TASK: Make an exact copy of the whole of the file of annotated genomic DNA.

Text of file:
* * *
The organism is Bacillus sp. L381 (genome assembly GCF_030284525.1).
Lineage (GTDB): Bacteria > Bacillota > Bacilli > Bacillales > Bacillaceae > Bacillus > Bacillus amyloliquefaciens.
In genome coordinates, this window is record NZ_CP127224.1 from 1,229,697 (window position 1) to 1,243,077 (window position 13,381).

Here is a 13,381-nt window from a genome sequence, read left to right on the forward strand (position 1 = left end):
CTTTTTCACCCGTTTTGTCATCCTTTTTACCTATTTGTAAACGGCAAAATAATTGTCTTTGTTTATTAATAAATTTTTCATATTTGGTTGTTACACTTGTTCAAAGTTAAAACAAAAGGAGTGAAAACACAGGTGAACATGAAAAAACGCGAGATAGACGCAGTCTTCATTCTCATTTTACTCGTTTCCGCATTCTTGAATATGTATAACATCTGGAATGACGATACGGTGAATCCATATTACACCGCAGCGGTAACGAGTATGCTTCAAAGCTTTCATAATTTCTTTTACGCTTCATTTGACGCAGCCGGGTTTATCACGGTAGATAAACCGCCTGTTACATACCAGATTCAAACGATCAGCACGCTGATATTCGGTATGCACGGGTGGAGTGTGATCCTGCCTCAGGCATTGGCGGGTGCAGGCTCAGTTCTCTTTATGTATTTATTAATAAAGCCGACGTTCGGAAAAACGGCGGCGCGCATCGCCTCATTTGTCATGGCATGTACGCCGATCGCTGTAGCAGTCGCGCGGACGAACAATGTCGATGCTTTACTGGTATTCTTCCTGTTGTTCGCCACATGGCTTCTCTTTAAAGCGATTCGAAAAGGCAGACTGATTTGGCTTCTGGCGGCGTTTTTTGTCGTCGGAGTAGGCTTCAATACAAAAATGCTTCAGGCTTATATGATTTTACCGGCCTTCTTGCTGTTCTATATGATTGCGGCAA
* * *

The organism is Bacillus sp. L381 (genome assembly GCF_030284525.1).
Lineage (GTDB): Bacteria > Bacillota > Bacilli > Bacillales > Bacillaceae > Bacillus > Bacillus amyloliquefaciens.
In genome coordinates, this window is record NZ_CP127224.1 from 1,229,697 (window position 1) to 1,243,077 (window position 13,381).

Here is a 13,381-nt window from a genome sequence, read left to right on the forward strand (position 1 = left end):
CTTTTTCACCCGTTTTGTCATCCTTTTTACCTATTTGTAAACGGCAAAATAATTGTCTTTGTTTATTAATAAATTTTTCATATTTGGTTGTTACACTTGTTCAAAGTTAAAACAAAAGGAGTGAAAACACAGGTGAACATGAAAAAACGCGAGATAGACGCAGTCTTCATTCTCATTTTACTCGTTTCCGCATTCTTGAATATGTATAACATCTGGAATGACGATACGGTGAATCCATATTACACCGCAGCGGTAACGAGTATGCTTCAAAGCTTTCATAATTTCTTTTACGCTTCATTTGACGCAGCCGGGTTTATCACGGTAGATAAACCGCCTGTTACATACCAGATTCAAACGATCAGCACGCTGATATTCGGTATGCACGGGTGGAGTGTGATCCTGCCTCAGGCATTGGCGGGTGCAGGCTCAGTTCTCTTTATGTATTTATTAATAAAGCCGACGTTCGGAAAAACGGCGGCGCGCATCGCCTCATTTGTCATGGCATGTACGCCGATCGCTGTAGCAGTCGCGCGGACGAACAATGTCGATGCTTTACTGGTATTCTTCCTGTTGTTCGCCACATGGCTTCTCTTTAAAGCGATTCGAAAAGGCAGACTGATTTGGCTTCTGGCGGCGTTTTTTGTCGTCGGAGTAGGCTTCAATACAAAAATGCTTCAGGCTTATATGATTTTACCGGCCTTCTTGCTGTTCTATATGATTGCGGCAA